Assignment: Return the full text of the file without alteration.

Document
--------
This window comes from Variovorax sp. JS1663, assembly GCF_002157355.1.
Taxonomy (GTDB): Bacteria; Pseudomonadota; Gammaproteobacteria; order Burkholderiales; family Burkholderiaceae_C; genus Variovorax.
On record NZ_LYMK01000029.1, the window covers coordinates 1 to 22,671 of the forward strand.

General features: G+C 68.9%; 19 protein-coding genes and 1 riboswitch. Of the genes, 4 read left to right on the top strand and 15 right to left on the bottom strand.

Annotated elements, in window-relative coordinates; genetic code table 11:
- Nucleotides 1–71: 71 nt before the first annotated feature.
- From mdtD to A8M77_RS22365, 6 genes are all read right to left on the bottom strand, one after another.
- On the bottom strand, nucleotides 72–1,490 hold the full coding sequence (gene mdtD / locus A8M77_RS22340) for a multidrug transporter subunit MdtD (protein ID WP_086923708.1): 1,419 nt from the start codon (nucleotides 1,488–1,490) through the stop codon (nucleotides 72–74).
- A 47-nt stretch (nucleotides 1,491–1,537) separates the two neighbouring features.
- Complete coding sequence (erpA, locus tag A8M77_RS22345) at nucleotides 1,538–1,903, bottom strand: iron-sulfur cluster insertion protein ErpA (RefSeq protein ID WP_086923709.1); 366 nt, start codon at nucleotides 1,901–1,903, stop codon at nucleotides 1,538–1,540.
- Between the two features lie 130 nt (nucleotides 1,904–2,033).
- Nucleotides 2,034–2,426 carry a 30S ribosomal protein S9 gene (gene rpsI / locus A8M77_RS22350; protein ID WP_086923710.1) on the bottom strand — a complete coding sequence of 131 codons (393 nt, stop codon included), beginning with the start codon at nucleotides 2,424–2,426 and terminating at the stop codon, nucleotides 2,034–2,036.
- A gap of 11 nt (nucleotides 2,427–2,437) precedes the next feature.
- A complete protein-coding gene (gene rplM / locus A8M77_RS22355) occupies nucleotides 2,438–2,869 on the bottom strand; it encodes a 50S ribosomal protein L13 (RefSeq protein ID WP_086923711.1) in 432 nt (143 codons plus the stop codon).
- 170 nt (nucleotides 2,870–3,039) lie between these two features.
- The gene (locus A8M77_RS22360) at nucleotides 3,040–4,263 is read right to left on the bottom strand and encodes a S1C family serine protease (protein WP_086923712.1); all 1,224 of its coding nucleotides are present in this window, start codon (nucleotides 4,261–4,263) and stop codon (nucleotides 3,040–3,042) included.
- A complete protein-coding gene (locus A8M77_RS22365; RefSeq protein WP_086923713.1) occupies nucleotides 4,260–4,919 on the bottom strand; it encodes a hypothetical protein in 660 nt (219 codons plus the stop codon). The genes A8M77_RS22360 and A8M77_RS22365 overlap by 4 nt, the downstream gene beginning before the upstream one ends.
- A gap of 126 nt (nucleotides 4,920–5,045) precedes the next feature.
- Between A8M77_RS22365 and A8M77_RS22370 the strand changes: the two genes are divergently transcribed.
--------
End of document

This window comes from Variovorax sp. JS1663, assembly GCF_002157355.1.
Taxonomy (GTDB): Bacteria; Pseudomonadota; Gammaproteobacteria; order Burkholderiales; family Burkholderiaceae_C; genus Variovorax.
On record NZ_LYMK01000029.1, the window covers coordinates 1 to 22,671 of the forward strand.

General features: G+C 68.9%; 19 protein-coding genes and 1 riboswitch. Of the genes, 4 read left to right on the top strand and 15 right to left on the bottom strand.

Annotated elements, in window-relative coordinates; genetic code table 11:
- Nucleotides 1–71: 71 nt before the first annotated feature.
- From mdtD to A8M77_RS22365, 6 genes are all read right to left on the bottom strand, one after another.
- On the bottom strand, nucleotides 72–1,490 hold the full coding sequence (gene mdtD / locus A8M77_RS22340) for a multidrug transporter subunit MdtD (protein ID WP_086923708.1): 1,419 nt from the start codon (nucleotides 1,488–1,490) through the stop codon (nucleotides 72–74).
- A 47-nt stretch (nucleotides 1,491–1,537) separates the two neighbouring features.
- Complete coding sequence (erpA, locus tag A8M77_RS22345) at nucleotides 1,538–1,903, bottom strand: iron-sulfur cluster insertion protein ErpA (RefSeq protein ID WP_086923709.1); 366 nt, start codon at nucleotides 1,901–1,903, stop codon at nucleotides 1,538–1,540.
- Between the two features lie 130 nt (nucleotides 1,904–2,033).
- Nucleotides 2,034–2,426 carry a 30S ribosomal protein S9 gene (gene rpsI / locus A8M77_RS22350; protein ID WP_086923710.1) on the bottom strand — a complete coding sequence of 131 codons (393 nt, stop codon included), beginning with the start codon at nucleotides 2,424–2,426 and terminating at the stop codon, nucleotides 2,034–2,036.
- A gap of 11 nt (nucleotides 2,427–2,437) precedes the next feature.
- A complete protein-coding gene (gene rplM / locus A8M77_RS22355) occupies nucleotides 2,438–2,869 on the bottom strand; it encodes a 50S ribosomal protein L13 (RefSeq protein ID WP_086923711.1) in 432 nt (143 codons plus the stop codon).
- 170 nt (nucleotides 2,870–3,039) lie between these two features.
- The gene (locus A8M77_RS22360) at nucleotides 3,040–4,263 is read right to left on the bottom strand and encodes a S1C family serine protease (protein WP_086923712.1); all 1,224 of its coding nucleotides are present in this window, start codon (nucleotides 4,261–4,263) and stop codon (nucleotides 3,040–3,042) included.
- A complete protein-coding gene (locus A8M77_RS22365; RefSeq protein WP_086923713.1) occupies nucleotides 4,260–4,919 on the bottom strand; it encodes a hypothetical protein in 660 nt (219 codons plus the stop codon). The genes A8M77_RS22360 and A8M77_RS22365 overlap by 4 nt, the downstream gene beginning before the upstream one ends.
- A gap of 126 nt (nucleotides 4,920–5,045) precedes the next feature.
- Between A8M77_RS22365 and A8M77_RS22370 the strand changes: the two genes are divergently transcribed.